In the past six months, there have been two movements to provide a credit/no credit option for students during the fall 2020 and spring 2021 semesters, both of which were ultimately rejected.
The University Faculty Senate on Jan. 22 decided not to adopt a proposal that would have allowed students to take one class as a credit with a D, which means credit is received for a class where the final grade is at least a D-, or no credit during the spring semester, Thad Williamson, president of the Faculty Senate and professor of leadership studies and philosophy, politics, economics and law, said.
A petition asking for these options to be given during the fall 2020 semester started circulating on Change.org on Dec. 6. Sophomore Thomas King, who declined The Collegian's request for comment, started the petition, citing concerns about mental health, among other things.
“[B]eyond the damage to mental health, online schooling creates many barriers to effective learning," according to the petition's description. "Providing a pass/fail option like the previous semester would allow for students to continue succeeding and keep their academics in good standing."
King also noted in the description that other Virginia colleges, such as the University of Virginia and Virginia Commonwealth University, had already decided to offer the credit/no credit option.
“To make this change late in the semester doesn't represent a failure or mistake of the University, it is just an adaptation to the new normal like many other updates to standard protocol,” King wrote in the description.
As of Feb. 16, 1,127 people have signed the petition. The petition has a goal of 1,500 signatures.
“I signed the petition because I felt like learning was extremely difficult last semester, and I felt like my grade in a certain class wasn’t equal to another person’s grade that took it a different semester,” junior Kathryn Grage said.
Grage also left a comment on the petition about the academic struggles she had faced over the fall semester, such as limited library access, having to pre-schedule office hours instead of being able to drop by at her convenience and taking finals in a loud home environment.
Junior Cameron Levy signed the petition because he had been concerned about the difficulty of the fall semester because of COVID-19, he said.
“COVID-19 has had a stressful impact on so many people, and schoolwork wasn’t everyone’s priority,” Levy said.
The Faculty Senate was aware of the petition in early December, but it was brought up too late to be acted upon for the fall semester, Williamson said.
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Since the credit/no credit option could not be considered for the fall, the Faculty Senate delegated creating a proposal to the UR Academic Programs Committee, which is "a committee formed [by the Faculty Senate] for the purpose of accomplishing university faculty business," Williamson said.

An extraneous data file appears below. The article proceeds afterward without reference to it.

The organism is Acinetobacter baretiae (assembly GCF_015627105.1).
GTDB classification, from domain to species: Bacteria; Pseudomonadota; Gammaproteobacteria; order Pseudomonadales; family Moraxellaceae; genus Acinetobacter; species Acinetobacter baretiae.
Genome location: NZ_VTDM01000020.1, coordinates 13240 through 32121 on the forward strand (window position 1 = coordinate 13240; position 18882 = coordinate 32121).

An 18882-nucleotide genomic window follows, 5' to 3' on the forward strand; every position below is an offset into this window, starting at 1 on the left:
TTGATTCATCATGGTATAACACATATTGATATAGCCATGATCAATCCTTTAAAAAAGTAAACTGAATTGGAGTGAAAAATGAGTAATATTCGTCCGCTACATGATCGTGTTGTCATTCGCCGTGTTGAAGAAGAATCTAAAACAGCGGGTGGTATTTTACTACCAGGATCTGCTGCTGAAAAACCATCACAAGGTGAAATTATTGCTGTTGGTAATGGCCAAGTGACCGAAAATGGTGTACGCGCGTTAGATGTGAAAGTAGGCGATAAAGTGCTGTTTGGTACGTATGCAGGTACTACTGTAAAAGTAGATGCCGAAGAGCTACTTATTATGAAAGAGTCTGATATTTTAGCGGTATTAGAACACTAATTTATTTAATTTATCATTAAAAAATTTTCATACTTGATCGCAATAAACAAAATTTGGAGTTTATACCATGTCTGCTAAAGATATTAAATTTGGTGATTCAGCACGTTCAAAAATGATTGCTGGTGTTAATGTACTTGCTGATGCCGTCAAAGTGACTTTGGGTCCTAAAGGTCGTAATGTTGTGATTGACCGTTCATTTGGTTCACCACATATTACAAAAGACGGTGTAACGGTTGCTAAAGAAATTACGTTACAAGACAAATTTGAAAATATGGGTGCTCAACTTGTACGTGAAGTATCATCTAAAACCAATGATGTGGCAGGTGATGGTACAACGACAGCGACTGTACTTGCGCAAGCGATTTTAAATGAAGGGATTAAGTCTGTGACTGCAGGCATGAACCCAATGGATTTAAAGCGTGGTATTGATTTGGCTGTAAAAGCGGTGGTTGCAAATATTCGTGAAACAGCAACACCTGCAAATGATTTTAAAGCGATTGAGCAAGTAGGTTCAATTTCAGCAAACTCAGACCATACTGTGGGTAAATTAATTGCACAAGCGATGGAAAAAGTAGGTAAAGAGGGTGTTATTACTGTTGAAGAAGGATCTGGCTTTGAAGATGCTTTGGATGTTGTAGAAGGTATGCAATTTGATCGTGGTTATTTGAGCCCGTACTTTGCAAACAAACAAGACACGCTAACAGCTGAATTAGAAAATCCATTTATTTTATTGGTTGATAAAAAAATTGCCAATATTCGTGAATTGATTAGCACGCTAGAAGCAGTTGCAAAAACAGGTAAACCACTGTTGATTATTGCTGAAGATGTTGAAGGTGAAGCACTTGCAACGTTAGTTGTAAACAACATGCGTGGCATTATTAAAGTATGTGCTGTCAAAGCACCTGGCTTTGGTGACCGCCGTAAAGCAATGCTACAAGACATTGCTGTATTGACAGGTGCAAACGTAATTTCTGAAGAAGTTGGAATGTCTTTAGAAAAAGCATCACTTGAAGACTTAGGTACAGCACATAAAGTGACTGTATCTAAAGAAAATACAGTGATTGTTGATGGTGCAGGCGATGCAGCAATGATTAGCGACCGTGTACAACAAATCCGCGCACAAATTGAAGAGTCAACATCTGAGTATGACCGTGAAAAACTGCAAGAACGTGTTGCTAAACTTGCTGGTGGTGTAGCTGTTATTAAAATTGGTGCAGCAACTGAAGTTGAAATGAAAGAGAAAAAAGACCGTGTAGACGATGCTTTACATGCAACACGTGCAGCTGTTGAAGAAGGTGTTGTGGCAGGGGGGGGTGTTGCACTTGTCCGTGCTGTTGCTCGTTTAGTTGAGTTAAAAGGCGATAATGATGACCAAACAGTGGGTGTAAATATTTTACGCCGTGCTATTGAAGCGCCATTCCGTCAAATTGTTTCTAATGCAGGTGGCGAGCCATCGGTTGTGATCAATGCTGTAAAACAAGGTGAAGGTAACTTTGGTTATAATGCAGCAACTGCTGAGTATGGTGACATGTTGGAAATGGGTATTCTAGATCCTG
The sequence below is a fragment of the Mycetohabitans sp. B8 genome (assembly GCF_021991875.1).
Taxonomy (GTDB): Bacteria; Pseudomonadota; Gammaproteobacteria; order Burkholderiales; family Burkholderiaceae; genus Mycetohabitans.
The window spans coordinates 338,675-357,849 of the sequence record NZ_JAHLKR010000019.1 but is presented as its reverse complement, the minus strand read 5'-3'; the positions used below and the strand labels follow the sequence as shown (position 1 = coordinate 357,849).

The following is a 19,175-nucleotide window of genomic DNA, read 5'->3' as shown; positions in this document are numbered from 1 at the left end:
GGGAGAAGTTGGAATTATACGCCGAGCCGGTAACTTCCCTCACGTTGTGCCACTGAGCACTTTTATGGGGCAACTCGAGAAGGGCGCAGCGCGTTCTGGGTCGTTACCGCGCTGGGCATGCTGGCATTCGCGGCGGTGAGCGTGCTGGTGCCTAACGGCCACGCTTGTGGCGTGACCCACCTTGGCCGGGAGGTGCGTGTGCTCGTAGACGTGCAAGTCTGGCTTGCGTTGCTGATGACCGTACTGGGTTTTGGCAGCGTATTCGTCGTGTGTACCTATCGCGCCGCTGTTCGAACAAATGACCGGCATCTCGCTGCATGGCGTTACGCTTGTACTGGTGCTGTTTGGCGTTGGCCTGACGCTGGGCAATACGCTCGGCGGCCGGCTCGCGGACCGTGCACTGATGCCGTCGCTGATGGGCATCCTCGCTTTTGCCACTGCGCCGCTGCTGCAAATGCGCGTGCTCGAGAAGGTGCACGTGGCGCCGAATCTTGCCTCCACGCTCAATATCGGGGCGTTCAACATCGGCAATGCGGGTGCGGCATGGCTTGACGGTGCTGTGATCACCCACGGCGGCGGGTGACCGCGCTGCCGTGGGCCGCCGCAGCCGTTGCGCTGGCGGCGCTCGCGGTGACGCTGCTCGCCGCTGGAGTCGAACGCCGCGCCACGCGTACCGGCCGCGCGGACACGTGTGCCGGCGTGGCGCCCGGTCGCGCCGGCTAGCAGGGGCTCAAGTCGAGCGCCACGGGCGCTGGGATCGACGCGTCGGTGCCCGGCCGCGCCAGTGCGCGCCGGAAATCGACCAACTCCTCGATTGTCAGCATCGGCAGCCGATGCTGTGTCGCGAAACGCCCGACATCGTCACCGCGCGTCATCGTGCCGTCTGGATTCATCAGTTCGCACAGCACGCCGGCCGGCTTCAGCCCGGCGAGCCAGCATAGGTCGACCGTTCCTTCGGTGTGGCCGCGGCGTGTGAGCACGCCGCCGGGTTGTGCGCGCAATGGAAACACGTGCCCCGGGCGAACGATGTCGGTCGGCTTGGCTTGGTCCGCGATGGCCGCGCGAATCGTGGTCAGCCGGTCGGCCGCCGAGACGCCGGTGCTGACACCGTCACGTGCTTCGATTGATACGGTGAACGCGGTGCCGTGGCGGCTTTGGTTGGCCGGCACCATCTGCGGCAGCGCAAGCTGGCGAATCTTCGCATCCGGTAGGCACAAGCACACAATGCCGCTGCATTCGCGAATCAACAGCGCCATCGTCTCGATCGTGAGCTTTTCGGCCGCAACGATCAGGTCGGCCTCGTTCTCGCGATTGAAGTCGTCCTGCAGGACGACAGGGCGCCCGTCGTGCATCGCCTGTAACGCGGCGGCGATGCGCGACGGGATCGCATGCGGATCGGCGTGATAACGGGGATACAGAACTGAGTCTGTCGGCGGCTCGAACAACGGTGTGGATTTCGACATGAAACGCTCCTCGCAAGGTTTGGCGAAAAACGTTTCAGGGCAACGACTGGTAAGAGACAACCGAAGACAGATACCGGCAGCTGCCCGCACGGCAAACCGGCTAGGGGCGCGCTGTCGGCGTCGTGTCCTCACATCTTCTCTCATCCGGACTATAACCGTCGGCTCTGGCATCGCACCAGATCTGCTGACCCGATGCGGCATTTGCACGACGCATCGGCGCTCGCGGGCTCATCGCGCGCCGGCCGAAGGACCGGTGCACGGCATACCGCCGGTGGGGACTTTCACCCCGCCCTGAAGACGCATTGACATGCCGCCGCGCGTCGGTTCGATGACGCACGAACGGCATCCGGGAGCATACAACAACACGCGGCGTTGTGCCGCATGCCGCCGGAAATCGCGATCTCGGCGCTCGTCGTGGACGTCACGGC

In the proposal created by the academic programs committee, each student would have the option to do credit with a D or no credit for one general education requirement or major or minor requirement, Williamson said.
The Faculty Senate collected feedback from the faculty, deans, the Office of the UR Registrar and student representatives before deciding not to adopt the proposal, Williamson said.
UR did offer a credit/no-credit option last spring, when the COVID-19 pandemic first hit the U.S. and the classes went remote after spring break. But, Williamson said those circumstances were different from this semester's.
“Everyone’s lives got completely disrupted in the spring and all faculty were put in the position of remaking our classes on the fly, as well as dealing with major disruptions to family life, schools being closed ... and, in some cases, not being familiar with the technology available," Williamson said.
"I think it was in that particular context that it was deemed appropriate to create the most flexibility as possible, with the singular goal of allowing students to complete the semester successfully, to get credit."
Despite the Faculty Senate's rejection of the proposal last month, Williamson wanted to remind students that the faculty and Faculty Senate are always open to hearing about the experience of students — and if the semester alters, they will be open to making policy changes, he said.
“I think faculty as a whole are very aware and concerned by the stress the students are under," Williamson said. "I think within existing policy, there are mechanisms to reach out and seek help and to go to professors and share what’s going on. If you need an incomplete, if you need extensions, there’s opportunities for flexibility that way.”
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